Humpty Dumpty Was Code For…
Humpty Dumpty, the talking egg from the nursery rhyme, is not the simple character he's cracked up to be. For starters, the rotund figure who famously tumbled from a wall was not originally depicted as an egg at all. (We can thank Lewis Carroll, who borrowed the Humpty Dumpty character for his 1871 book Through The Looking-Glass, for that.) The humble verse, in fact, might be coded political commentary.
What Exactly Is A Humpty Dumpty?
In the 1785 Classical Dictionary Of The Vulgar Tongue, the phrase "Humpty Dumpty" is defined as someone who is short, round, and clumsy. Likewise, the Oxford English Dictionary notes that in the 17th century, a "Humpty Dumpty" was an ill-shaped, hapless, overweight person. In this context, the rhyme may refer to a fat boy who clumsily fell from his perch. In the early 1700s, Humpty Dumpty was also the name of an alcoholic drink made of ale boiled with brandy, meaning the nursery rhyme could actually be the tale of a party foul. Most scholars, however, think there's more to it. It's important to note that in earlier versions of the rhyme, the last line read, "Could not make Humpty Dumpty where he was before," which doesn't imply Mr. Dumpty's irreparability, just that he couldn't be hoisted back to the wall for whatever reason.
Was Humpty Dumpty A Political Figure?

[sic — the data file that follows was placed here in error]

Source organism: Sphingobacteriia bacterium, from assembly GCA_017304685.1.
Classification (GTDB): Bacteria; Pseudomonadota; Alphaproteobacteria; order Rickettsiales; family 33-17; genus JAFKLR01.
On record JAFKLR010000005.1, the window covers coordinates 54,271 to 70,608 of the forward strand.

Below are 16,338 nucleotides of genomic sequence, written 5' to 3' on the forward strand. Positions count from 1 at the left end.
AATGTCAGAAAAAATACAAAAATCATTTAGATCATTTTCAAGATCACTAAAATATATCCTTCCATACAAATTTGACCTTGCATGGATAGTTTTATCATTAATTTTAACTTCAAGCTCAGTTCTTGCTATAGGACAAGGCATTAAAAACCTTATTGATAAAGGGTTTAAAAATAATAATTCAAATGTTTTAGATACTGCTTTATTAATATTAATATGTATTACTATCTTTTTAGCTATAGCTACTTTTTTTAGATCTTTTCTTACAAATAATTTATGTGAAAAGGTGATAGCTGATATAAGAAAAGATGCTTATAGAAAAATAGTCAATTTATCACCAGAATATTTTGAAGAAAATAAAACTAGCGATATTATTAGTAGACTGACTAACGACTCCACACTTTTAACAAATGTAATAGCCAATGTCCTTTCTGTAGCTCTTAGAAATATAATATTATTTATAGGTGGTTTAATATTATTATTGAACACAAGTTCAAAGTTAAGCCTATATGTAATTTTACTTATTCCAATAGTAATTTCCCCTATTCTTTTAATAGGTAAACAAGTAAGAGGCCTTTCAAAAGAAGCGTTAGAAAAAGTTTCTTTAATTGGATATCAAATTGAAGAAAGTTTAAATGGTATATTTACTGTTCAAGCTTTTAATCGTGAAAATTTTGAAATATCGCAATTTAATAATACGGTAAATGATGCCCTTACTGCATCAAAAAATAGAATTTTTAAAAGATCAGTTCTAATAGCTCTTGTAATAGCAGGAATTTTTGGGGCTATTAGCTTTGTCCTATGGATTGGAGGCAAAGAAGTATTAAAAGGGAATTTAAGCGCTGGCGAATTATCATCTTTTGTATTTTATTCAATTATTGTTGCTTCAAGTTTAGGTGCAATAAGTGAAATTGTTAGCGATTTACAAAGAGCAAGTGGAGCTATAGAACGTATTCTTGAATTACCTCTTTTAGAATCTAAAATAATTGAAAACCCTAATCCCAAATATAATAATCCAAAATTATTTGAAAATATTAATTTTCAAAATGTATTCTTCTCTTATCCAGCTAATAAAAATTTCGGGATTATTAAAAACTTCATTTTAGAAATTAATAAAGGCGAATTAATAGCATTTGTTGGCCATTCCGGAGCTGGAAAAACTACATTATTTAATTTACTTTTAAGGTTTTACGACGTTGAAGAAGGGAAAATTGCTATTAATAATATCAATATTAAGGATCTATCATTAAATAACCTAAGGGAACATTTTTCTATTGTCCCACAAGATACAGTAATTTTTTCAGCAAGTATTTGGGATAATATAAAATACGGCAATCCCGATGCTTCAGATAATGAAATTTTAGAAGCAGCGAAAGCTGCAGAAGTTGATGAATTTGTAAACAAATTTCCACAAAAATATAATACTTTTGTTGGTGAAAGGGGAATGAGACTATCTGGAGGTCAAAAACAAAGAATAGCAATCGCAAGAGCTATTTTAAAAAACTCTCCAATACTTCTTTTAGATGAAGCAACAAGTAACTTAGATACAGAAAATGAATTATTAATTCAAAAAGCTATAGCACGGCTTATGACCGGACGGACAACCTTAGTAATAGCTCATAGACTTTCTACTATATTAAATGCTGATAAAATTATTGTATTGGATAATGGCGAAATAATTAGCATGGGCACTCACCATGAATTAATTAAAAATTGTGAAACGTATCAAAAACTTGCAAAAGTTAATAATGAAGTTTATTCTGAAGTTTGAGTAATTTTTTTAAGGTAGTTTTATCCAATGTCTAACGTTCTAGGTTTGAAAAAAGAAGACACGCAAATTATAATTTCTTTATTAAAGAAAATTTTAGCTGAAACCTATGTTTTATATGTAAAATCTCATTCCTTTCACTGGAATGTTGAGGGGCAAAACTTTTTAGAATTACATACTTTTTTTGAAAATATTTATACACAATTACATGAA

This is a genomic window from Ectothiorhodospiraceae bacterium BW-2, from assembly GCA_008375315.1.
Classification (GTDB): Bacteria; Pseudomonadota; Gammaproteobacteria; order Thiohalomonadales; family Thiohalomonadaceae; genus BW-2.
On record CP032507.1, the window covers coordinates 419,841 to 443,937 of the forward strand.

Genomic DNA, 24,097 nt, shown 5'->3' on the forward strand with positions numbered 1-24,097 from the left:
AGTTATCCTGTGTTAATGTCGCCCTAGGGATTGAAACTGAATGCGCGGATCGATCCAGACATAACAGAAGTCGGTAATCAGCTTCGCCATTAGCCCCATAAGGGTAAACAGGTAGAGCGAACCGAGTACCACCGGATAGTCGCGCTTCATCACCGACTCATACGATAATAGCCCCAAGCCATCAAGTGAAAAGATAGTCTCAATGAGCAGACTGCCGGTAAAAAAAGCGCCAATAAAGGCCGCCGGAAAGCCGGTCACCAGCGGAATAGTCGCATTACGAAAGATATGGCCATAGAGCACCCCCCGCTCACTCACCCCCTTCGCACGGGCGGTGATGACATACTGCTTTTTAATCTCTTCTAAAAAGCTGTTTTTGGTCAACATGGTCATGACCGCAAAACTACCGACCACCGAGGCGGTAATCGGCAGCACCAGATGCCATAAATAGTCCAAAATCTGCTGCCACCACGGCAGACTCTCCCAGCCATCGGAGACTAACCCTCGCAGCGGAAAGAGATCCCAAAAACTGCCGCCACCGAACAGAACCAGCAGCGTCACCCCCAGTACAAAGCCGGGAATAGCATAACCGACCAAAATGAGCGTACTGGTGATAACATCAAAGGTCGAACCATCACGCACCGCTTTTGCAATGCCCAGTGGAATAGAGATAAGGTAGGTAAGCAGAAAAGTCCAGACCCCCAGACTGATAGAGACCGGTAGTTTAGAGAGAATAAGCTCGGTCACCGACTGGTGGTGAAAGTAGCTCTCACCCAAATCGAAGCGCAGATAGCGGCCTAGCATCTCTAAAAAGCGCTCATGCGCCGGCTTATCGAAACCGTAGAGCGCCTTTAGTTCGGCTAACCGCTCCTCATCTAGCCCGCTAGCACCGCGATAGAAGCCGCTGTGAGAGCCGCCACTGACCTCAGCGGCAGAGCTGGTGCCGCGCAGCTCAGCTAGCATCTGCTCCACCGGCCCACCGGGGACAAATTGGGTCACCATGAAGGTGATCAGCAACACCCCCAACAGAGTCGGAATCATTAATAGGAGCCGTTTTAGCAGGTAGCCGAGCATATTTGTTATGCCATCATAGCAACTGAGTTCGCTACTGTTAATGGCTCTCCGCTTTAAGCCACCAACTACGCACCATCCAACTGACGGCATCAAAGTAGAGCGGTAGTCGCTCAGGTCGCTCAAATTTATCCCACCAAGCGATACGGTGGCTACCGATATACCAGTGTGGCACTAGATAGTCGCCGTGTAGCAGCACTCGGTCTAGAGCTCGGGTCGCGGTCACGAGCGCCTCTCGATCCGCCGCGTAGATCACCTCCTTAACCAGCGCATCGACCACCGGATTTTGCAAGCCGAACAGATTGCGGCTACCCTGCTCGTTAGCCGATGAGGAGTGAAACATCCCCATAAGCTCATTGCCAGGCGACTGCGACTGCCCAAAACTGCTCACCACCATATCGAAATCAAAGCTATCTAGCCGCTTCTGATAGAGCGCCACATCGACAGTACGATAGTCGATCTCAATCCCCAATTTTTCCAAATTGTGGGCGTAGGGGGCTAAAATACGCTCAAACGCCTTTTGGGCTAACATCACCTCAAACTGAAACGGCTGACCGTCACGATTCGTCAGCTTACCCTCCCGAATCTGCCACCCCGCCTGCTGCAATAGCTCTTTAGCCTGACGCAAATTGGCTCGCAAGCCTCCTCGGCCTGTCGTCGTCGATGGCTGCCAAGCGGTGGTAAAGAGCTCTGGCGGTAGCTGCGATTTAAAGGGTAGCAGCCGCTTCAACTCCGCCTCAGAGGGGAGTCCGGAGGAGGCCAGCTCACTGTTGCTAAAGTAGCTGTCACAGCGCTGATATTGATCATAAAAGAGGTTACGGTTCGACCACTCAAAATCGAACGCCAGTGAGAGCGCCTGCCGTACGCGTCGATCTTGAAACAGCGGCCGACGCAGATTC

Some scholars believe "Humpty Dumpty" was based on Richard III of England. History paints Richard III as a villainous figure with a fearsome appearance, disfigured and hunchbacked, who raped Edward VI's widowed daughter-in-law, had her killed after she became queen, and locked his two young nephews in the Tower of London to prevent them from claiming the throne. Regardless of whether any of this is actually true, it's theorized that "Humpty Dumpty" describes Richard's defeat at Bosworth Field in 1485, having fallen from his horse (called "Wall"), and how his vast armies failed to save him or repair his reign.
Others suggest "Humpty Dumpty" retells the downfall of Cardinal Thomas Wolsey, who was once King Henry VIII's most trusted confidante but sorely disappointed the king by failing to arrange the annulment of his marriage to Catherine of Aragon in 1529. Henry booted the cardinal from government and kicked him out of court, allowing him to stay on as the Archbishop of York but ultimately arresting him for treason. When he died en route to London, he was not buried in the ornate, elaborate tomb that had been prepared for him in Windsor, just as Humpty Dumpty couldn't be buried in his own shell after his great fall.
Was Humpty Dumpty A Weapon?
Military historians point out that Royalists fighting in the English Civil War, which raged from 1642 to 1649, affectionately called the squatty, plump iron cannon in their arsenal "Humpty Dumpty." In June 1648, the Royalists perched the cannon on the stone wall encircling the town of Colchester in an effort to keep the Parliamentarians out, but the invading army responded by attacking the wall, which was so heavily damaged that Humpty Dumpty did indeed have a great fall and couldn't be repaired.
Confusingly, the cannon wasn't the only military tool called "Humpty Dumpty" during the English Civil War. That was also a nickname for siege turtles, a type of rudimentary metal tank-like object that deflected arrows and cannon fire and looked, as the name suggests, like a big turtle shell. Unfortunately, it didn't actually work, so when the Royalists huddled under it to breach the walls of Gloucester, the cannon fire pushed them right off.